Sunday, September 12, 2010

The Twenty-Miler that Wasn't

This weekend I needed to run twenty miles.  I set monthly mileage totals and weekly long-run distances, and this week was my first-ever twenty mile run.  Running that far is a milestone; for many first-time marathoners, that's their longest training run before the big day.  I wanted it to go smoothly.  I wanted to have that experience.  I didn't make it, and I'm pretty disappointed.  Here is what I learned.

  1. I need to be physically rested for a long run.  This means that I cannot do anything unusual the day before.  Saturday, Jenn, James, and I worked a cross-country meet at Haganstone Park.  It was fun, the weather was perfect (and cool!) and I also stood for four hours in dead shoes, frequently squatting or bending down to retrieve shoes, receipts, and the occasional train engine.  Then this morning I left the house and did not discover until arriving at the parking lot that I had left my water bottle on the counter.  I drove back, got the bottle, and ended up starting about thirty minutes late and frazzled.
  2. I need to be mentally prepared for a long run.  This means that when I set the date and time, it cannot change.  Saturday at the meet the weather was so cool that I decided I'd run that afternoon instead of waiting until Sunday morning.  We got home, I got all gussied up in my new running shorts, and it started to rain.  So, I ate ice cream instead.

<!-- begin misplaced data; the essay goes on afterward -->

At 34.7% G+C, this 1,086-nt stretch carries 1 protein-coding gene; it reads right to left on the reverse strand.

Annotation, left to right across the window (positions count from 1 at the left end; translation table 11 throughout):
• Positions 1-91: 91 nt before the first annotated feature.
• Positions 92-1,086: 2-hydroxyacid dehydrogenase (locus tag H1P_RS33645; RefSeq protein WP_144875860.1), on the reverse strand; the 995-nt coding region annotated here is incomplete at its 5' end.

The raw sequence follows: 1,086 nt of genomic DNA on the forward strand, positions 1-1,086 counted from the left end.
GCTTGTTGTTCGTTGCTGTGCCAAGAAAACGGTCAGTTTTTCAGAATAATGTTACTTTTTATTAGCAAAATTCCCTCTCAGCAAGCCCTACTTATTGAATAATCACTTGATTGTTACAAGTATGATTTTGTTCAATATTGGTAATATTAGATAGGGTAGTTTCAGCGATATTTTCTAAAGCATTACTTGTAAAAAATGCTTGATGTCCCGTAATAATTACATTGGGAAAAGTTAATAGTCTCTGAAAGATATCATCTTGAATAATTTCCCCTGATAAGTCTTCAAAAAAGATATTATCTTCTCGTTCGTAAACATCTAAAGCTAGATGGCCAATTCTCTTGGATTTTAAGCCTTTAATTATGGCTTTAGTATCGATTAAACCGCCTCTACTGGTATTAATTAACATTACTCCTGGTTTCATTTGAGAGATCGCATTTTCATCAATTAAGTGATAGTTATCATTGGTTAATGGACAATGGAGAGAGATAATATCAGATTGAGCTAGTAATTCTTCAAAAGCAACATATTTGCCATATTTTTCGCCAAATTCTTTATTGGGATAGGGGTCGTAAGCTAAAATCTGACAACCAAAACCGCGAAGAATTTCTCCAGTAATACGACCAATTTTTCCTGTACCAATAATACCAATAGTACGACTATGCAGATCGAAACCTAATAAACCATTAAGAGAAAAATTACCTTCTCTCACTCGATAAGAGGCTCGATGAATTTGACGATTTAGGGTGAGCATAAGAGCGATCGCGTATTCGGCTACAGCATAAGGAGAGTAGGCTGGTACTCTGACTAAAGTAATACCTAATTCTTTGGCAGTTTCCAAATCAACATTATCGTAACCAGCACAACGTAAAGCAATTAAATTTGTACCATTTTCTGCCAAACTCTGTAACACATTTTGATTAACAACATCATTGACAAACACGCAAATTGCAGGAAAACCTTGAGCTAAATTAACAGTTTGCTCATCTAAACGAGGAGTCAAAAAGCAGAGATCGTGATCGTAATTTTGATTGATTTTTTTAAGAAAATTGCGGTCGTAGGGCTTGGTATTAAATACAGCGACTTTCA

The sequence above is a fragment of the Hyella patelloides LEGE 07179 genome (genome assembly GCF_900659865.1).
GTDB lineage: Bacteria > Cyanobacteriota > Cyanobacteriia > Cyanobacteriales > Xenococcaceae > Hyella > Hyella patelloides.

3. The Garmin can only tell me my pace, not if that pace is a good  choice.  This is the most important lesson for the day.  I started off at a good pace, but since I typically run negative splits (get continually faster as I go), the pace was too fast for such a long run.  I sped up, got tired, slowed down, sped up some more, etc.  That really threw me off.  I should have seen my first mile's pace and noticed that it was too fast; instead, I saw it and felt proud of something that I could not sustain over twenty miles.
  4. Dehydration and pew aerobics don't mix.  I got pretty close to passing out during the Prayers of the People.  I hadn't rehydrated well enough and I suddenly felt hot and saw pretty pink spots.  I sat down and got some water as soon as I felt steady, but yikes!  Good thing we were in the back of the church with all the other toddler parents.
So that's this week's long run.  I ran 18 miles and felt completely drained afterward, both physically and mentally.  It's not the run I planned, but it probably does have its place.  The last few miles were really difficult.  I had to push just to finish, and my body ached immediately.  I was at my limit.  Lately that hasn't been the case, so there's value in the challenge.  Right?

1 comment:

  1. For whatever it's worth, I think that this is actually a valuable part of your training: learning that you can get to a really, really low point physically and mentally and still climb back out.